Chief Strategy Officer Walt Barron: There is no playbook for this

Chief Strategy Officer Walt Barron: There is no playbook for this

April 8, 2020

Our industry prides itself on expertise. We look up to the experts in our collective fields, through our trades and blogs and awards shows and conferences and seminars. Our industry depends on it, as we are paid, in large part, based on what we already know — about culture, consumers, categories, and how to do the work agencies do. Like how to create a strategy, or a campaign, or a playbook. 

If you’re like me, you’ve felt the pressure to have all the right answers to tough questions at a time when we’re all stuck at home, learning how to work remotely, sharing our space with our families, while trying to help others. And stay sane. And alive. 

Where’s the playbook for this? 

There is none.

There are no hard and fast rules. No “best practices.” No luminaries. No panacea webinars. 

Not for this. 

We’ve never lived through a pandemic like this before. Not even the “old” agency folks (you know, we Gen Xers and boomers). Maybe you’ve heard some compare this to the Great Recession of 2008. Or 9/11, which some of us vividly remember. No matter the reference point, COVID-19 is coming at us and surrounding us, no matter where we work or live.

Like those events, this also feels scary, sad, restrictive, inconvenient, and exhausting. But this is different in one pervasive way: it’s also very, very strange. That’s the best word I can come up with. Strange. The word itself is even strange. Its origins mean “external” — outside, new, foreign (I had to look it up). We’re forced to stay in our homes, the places we spend the most time, and where we’re supposed to feel the most comfortable. And yet, trying to do our work from this place feels foreign. 

If all of us feel that way (we do), then we can take heart. We’re in good company. We don’t have all the right answers. We can’t. 

But we can (and must) try, and learn, and adapt as we go. It’s in our DNA. And we’re pretty good at it. 

Look at how we’ve all been forced to learn how to better conduct long-distance meetings. Whether it’s Zoom or another video conferencing platform, we’ve learned how to set them up, when to put ourselves on mute, how to make custom backgrounds, and when to even have a meeting in the first place.

We’re learning new etiquette in Slack (too many channels!), and email (a moderately full inbox is a happy inbox), and calendars (how to assert boundaries between work and home).

We’re learning how to manage the tidal wave of updates around COVID-19, both in how it’s affecting our clients and how it’s affecting us personally. While trying to read one article, or POV, or report, I see updates of four or five others that I’m never going to be able to read. And then the brand responses start coming in, never seeming to stop, and then the press conferences and new rules and regulations, and more updates, and it feels like I’m drowning in simply trying to know what is happening.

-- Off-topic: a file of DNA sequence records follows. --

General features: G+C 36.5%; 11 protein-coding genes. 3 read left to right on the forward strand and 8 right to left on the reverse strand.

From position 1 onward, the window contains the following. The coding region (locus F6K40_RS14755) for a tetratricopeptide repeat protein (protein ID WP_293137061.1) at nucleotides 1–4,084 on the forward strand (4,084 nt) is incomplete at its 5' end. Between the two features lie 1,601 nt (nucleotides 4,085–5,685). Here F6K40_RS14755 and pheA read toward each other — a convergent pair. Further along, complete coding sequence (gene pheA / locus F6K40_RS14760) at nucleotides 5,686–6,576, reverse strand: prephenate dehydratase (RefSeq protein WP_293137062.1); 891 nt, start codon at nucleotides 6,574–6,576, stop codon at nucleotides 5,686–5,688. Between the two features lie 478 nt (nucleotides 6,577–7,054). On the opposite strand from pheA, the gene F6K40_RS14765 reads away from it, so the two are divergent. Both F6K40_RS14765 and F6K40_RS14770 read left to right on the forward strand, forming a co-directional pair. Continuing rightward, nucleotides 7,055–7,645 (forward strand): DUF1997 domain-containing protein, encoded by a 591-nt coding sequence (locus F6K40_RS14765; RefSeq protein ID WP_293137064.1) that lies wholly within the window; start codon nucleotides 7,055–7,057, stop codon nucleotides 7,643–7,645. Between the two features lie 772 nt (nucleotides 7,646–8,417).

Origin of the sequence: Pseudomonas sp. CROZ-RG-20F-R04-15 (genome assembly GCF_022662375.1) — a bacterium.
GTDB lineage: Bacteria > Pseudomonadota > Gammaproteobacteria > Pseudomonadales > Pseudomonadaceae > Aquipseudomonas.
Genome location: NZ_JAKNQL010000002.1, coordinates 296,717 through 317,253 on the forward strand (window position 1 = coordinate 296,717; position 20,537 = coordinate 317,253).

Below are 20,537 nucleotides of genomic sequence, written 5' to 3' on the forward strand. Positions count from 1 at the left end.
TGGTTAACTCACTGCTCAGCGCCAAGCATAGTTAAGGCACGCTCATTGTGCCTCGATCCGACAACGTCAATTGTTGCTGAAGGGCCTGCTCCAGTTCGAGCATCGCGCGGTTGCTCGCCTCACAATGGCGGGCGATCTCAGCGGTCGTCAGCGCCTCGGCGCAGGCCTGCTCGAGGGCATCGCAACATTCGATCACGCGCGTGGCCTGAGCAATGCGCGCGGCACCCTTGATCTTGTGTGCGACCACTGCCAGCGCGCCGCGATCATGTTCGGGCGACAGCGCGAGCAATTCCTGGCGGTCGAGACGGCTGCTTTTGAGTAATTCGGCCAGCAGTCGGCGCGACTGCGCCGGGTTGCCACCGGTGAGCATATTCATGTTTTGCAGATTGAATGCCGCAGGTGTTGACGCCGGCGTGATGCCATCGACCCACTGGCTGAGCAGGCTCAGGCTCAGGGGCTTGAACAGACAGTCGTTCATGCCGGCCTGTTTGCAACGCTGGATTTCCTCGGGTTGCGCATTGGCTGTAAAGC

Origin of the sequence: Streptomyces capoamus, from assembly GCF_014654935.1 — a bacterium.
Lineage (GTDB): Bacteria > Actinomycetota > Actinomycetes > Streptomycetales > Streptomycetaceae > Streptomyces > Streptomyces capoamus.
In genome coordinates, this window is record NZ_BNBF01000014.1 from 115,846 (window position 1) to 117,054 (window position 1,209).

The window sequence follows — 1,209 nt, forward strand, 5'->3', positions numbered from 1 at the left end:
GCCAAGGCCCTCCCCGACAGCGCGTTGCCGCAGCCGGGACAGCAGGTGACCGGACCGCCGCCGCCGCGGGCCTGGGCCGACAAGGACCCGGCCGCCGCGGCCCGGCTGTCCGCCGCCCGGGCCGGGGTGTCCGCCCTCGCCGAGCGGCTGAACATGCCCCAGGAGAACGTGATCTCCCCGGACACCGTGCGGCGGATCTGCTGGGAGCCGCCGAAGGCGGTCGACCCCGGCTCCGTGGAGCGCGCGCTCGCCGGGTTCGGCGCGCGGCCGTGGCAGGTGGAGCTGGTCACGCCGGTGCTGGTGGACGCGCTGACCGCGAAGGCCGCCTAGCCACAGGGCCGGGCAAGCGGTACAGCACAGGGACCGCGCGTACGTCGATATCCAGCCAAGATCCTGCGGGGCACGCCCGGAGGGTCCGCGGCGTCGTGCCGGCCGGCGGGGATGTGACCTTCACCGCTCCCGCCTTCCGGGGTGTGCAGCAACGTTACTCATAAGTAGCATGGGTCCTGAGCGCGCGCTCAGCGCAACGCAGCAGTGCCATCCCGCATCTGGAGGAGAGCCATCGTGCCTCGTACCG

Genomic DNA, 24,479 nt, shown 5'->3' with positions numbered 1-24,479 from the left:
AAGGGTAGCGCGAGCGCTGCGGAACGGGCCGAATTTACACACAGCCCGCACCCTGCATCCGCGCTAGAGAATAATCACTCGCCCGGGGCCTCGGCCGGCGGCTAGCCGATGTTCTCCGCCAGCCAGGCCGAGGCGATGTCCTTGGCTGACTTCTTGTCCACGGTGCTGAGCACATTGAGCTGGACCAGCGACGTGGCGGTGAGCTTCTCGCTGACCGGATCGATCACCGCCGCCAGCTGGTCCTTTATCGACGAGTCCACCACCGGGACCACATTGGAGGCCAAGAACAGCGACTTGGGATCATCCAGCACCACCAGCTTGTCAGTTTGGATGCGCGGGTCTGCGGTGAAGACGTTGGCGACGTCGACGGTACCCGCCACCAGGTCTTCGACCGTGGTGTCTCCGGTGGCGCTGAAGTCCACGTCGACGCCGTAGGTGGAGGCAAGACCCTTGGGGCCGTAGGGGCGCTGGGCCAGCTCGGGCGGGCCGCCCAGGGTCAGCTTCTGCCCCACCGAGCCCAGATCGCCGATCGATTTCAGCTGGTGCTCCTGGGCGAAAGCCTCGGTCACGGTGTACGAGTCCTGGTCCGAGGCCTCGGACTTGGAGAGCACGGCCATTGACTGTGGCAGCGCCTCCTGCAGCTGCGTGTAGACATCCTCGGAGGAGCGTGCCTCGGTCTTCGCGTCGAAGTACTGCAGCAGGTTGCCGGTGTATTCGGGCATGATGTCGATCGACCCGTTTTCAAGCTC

As an industry, I think we’re also learning to be more open, vulnerable and generous. This isn’t easy for agencies and companies used to looking for competitive advantages.  But we’re doing it. And it’s helping.

Here are a few examples beyond the more holistic overviews we would expect and rely upon from larger research companies…

I will always remember this honest thread from Farrah Bostic at The Difference Engine about what agencies and clients should expect from each other during this. It set me straight and put me in a realistic frame of mind heading into our current state of self-isolation.

In the early days (weeks ago, but seems like years), one of our strategists found a framework from Sinclair that provides perspective on marketers’ changing roles as the pandemic evolves. We have used it and adapted it to various categories to help our clients figure out what they can and should do over time. 

The ever-generous Julian Cole and his friends at Planning Dirty have amassed a list of some of the more prominent brand responses to COVID-19 for our collective convenience.  

Finally, I love this post from our friends at Baldwin&, just down the road from our offices here in North Carolina, that takes an honest look at some fundamental truths to remember during such a turbulent, uncertain time. 

It may seem odd sharing everything we’re learning with each other. But while we may compete in normal times, we’re going to need each other to emerge from this.

We don’t have the playbook for this, but we are all writing it, in real time, together. And because of it, we will be more ready the next time something like this happens.

This article was originally published on Walt’s LinkedIn page, go there to learn more about Walt and his thinking.